• WorriedfortheCountry

  • Duras

    FDR and the unions built the middle class: there were pensions, low college tuition, and public employment. During the FDR republic, taxes on the top were much, much higher than today, corporate profit-to-wage ratio was narrower as was the CEO-to-average earner wages.

    It all changed in 1980. Giant tax cuts for people who never needed them, free trade agreements with countries that allow their workers to be exploited, government no longer blocks unnecessary corporate mergers, banks are above the law, and massive corruption. Market competition is a joke, while human competition is skewed to benefit the rich kids. And the wage ratios are in the same place as right before the Great Depression.

    I’ve heard the conservative theory that the middle class was built by some sort of spontaneous energy. Obviously, a lack of education has something to do with that theory. Like always, conservatives need to get real. Quit the racial scapegoating, quit the anti-intellectualism, quit the neo-Feudal attitudes, and let’s develop the real meritocracy that existed before Reagan, instead of this Social Darwinian crap.

    I find it laughable that republican politicians try to say they aren’t the party of the rich. In reality, they, republicans and democrats are both parties of the rich. Before Reagan, it was better: both parties more or less were parties that represented the working class. Eisenhower’s conservativism was an approach to policy to achieve liberal ends. Eisenhower also raised taxes, and Kennedy lowered taxes. Why did this happen? Liberalism is the middle ground between left and right economic policies: there is no doubt that a wealth class can be cosmopolitan and a meritocracy is good for society. But is superfluous wealth good for the whole of society? I think the last 33 years has proven it to not be so.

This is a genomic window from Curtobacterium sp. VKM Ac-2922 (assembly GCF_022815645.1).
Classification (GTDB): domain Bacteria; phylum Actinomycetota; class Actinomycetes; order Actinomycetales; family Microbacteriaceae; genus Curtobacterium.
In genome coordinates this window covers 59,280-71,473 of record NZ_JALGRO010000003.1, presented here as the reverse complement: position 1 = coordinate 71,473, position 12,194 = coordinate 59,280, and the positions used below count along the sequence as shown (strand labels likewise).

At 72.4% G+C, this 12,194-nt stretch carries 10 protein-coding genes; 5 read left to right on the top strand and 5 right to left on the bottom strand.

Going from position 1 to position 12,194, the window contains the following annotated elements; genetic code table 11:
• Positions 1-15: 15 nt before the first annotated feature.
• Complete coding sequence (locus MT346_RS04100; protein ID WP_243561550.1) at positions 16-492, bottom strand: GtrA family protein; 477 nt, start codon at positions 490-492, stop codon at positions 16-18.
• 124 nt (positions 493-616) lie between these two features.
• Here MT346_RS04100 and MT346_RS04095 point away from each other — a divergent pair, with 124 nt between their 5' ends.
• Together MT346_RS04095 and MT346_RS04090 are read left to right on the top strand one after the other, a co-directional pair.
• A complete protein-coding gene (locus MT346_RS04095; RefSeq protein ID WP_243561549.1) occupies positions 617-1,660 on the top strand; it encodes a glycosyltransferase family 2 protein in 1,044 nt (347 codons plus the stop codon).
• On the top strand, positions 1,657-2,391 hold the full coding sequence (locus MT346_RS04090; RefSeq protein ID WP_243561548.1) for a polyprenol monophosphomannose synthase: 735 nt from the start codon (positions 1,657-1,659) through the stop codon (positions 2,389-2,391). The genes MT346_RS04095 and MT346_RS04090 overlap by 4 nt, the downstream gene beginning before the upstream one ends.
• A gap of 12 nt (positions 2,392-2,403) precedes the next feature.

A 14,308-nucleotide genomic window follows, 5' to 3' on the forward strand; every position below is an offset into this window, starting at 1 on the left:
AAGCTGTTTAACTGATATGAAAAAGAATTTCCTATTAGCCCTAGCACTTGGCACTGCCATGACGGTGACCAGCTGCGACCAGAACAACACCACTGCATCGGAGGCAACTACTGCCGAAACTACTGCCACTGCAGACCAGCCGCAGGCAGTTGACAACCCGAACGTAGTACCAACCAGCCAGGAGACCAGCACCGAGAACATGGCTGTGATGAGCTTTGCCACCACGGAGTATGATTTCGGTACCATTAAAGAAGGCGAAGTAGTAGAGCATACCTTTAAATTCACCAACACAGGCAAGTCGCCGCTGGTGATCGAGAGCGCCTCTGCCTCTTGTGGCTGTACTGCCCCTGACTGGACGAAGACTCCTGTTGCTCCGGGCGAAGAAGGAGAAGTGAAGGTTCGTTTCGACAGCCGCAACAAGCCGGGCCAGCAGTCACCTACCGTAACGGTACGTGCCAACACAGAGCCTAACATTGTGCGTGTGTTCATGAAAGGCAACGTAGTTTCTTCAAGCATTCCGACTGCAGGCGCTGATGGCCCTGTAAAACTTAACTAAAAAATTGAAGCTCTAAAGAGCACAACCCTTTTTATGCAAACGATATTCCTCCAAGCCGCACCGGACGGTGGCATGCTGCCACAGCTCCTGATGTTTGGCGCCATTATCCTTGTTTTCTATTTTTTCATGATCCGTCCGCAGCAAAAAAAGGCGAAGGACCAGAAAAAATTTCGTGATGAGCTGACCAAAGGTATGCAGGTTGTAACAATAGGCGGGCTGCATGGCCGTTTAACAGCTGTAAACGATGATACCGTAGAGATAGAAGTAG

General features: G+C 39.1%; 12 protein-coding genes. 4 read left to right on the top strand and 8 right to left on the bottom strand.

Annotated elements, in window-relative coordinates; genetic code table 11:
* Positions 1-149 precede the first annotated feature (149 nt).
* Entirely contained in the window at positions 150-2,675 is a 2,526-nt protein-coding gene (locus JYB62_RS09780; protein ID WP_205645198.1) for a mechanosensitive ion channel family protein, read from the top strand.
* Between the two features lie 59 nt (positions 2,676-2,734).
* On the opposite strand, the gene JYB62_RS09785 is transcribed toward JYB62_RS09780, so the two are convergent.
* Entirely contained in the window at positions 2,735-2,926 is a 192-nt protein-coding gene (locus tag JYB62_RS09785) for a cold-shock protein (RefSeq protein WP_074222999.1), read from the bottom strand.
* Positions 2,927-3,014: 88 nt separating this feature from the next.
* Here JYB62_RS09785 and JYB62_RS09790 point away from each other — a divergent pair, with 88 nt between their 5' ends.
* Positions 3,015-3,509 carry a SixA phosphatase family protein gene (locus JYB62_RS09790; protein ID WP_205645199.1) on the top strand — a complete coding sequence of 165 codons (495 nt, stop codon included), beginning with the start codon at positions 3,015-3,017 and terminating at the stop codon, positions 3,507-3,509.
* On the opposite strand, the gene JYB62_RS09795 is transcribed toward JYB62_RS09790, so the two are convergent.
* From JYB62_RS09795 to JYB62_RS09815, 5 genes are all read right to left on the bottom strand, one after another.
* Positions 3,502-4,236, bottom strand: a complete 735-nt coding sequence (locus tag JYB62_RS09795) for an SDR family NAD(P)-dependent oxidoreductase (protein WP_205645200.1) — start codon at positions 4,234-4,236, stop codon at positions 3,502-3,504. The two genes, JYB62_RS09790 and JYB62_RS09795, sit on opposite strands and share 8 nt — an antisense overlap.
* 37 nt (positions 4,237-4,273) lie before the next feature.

• StilllHere

      You’re kidding right? Talk about a lack of education.
      Europe and Japan had to be rebuilt and we were the only ones capable of doing it.
      We apparently need a good world war to get into this position again.

      • WorriedfortheCountry

        Don’t bother. This dude has Reagan Derangement syndrome and an uncanny way of rewriting FDRs many failures into success.

        • Duras

          You realize that Reagan did cause a Genocide. And Nicaragua sued the United States through the International Courts and won.
          At least I don’t lionize someone who caused a genocide.

          • WorriedfortheCountry

            More evidence of YOUR Reagan derangement syndrome.

          • Ray in VT

            Reagan did fund governments in Central America that were systematically murdering their own people, while continually certifying that conditions were improving there. That is not derangement. That it just the way that it was, and that isn’t even touching on the Contras.

          • TomK_in_Boston

            Don’t forget Reagan supported Saddam’s use of chem weapons against iran leading to a massive, horrible slaughter.

          • jefe68

            More evidence of you not dealing with the reality of our nations deplorable history and abuses in Central and South America. Why do you think the term Banana Republic was intoned?

          • Duras

            Get real. Reagan caused a genocide. For your argument, Reagan wasn’t the only president to do such a thing….

            http://www.icj-cij.org/docket/index.php?sum=367&p1=3&p2=3&case=70&p3=5

      • Duras

        You realize that during the World War you are talking about, FDR initiated a Nationalized Manufacturing project with high paid public employees.
        Second, look what created Japan’s middle class: unions. Japan has the strongest unions in the world. They can fire CEOs. And their wage ratios are better than America’s has ever been: 10:1 CEO-to-average earner.
        But yes, there is a linear history of free trade agreements with countries that allow labor exploitation and the auto industry moving out of Detroit and to those vary countries.

    • WorriedfortheCountry

      FDR believed public sector unions were wrong and dangerous. As we can see with the IRS abuse it is impossible to fire bad employees who won’t cooperate with investigations.

      • Duras

        FDR believed that public sector employees had the right to collectively negotiate wages! Which is not what current republicans believe.

  • http://profile.yahoo.com/JXSANCUDPIKQSPID5KT2U4XK5Y TF

    Fighting BiggerGovernmentHigherTaxesMoreRegulation